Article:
This units gives learners opportunities to * Research the history and patterns of French settlement in Louisiana * Discover three types of music (New Orleans jazz, Cajun, Zydeco) which are representative of the Francophone presence in Louisiana. * Make connections between the rhythms of the music and those of the French language.
Here's a very well organized lesson plan on learning the terminology of ballet. Learn the names of some basic positions, and how to perform them. Learn the names, which happen to be in French, of basic movements in ballet. Not only are the words introduced, but so is how to actually do the movement or pose that the term refers to. Make sure to review how to pronounce the words correctly before saying them to the class.
Follow the development of the English language from its Anglo-Saxon roots. Various Germanic, Roman, and French words helped form our English vocabulary and are incorporated into this quiz. See how well you know the beginnings of English words with 10 multiple-choice questions.
Twelfth graders in an ESOL class discover where to place the stress in multi-syllable words. Through drill and practice sessions they identify a variety of stress patterns for words containing multi-syllables. In pairs, 12th graders pattern their responses after teacher demonstrations of correct stress and pronunciation.
First graders speak French and explore how to ask and tell the time of day.
Seventh graders engage in the study of the French language in order to learn the words needed to play "Go Fish". They use cooperative learning in small groups to practice the words while being engaged in the playing of the card game.
Eleventh graders read short texts about the meaning of African and French names and how babies are named in France and Africa. They create and present a skit in which the parents and grandparents of a newborn baby choose a name.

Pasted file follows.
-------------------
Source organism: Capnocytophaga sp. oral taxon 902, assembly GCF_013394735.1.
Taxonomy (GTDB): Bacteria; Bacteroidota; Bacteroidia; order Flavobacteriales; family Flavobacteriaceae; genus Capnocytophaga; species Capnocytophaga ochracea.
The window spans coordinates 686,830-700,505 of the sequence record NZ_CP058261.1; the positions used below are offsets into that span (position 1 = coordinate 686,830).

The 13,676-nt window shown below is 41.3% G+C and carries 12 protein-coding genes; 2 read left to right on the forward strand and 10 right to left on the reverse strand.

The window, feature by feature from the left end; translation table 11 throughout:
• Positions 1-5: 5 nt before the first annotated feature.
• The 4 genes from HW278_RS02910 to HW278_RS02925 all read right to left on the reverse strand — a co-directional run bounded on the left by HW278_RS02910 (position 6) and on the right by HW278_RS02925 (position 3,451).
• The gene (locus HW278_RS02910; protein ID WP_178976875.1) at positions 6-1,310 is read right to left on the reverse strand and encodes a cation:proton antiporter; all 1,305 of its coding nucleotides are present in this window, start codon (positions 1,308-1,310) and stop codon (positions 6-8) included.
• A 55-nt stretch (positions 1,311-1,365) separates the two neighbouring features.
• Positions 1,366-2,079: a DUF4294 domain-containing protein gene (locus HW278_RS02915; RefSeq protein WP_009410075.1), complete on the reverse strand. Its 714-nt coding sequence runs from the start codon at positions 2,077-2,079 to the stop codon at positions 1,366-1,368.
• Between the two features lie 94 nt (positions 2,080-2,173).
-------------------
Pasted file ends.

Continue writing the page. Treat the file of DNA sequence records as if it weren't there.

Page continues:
Rather than simply summarizing the events that led to the American Revolution, have your learners listen as John Green offers some interesting points to be used as discussion or writing prompts in your review of the war. Green details early American colonies as self-governing entities, brings to light some hypocrisies of the War for Independence, and concludes by discussing the influence of the Enlightenment.
Warm up your class at the start of the year by checking their ability to read and unpack dictionary entries. This instructional activity asks pupils to pick apart a sentence that uses some pretty advanced vocabulary by using three dictionary definitions that include pronunciation, part of speech, synonyms, and more. Learners respond to ten questions about the words and use their own vocabulary to describe at least two of the words.
I live in the United States, and I am American. Where do you live? Teach your beginning French speakers how to politely inquire where another is from. Twenty-five countries are introduced (like the United States, France, Italy, Spain, etc.), and the final slide offeres a quick practice opportunity. Can your class remember the correct French pronunciation for each country shown?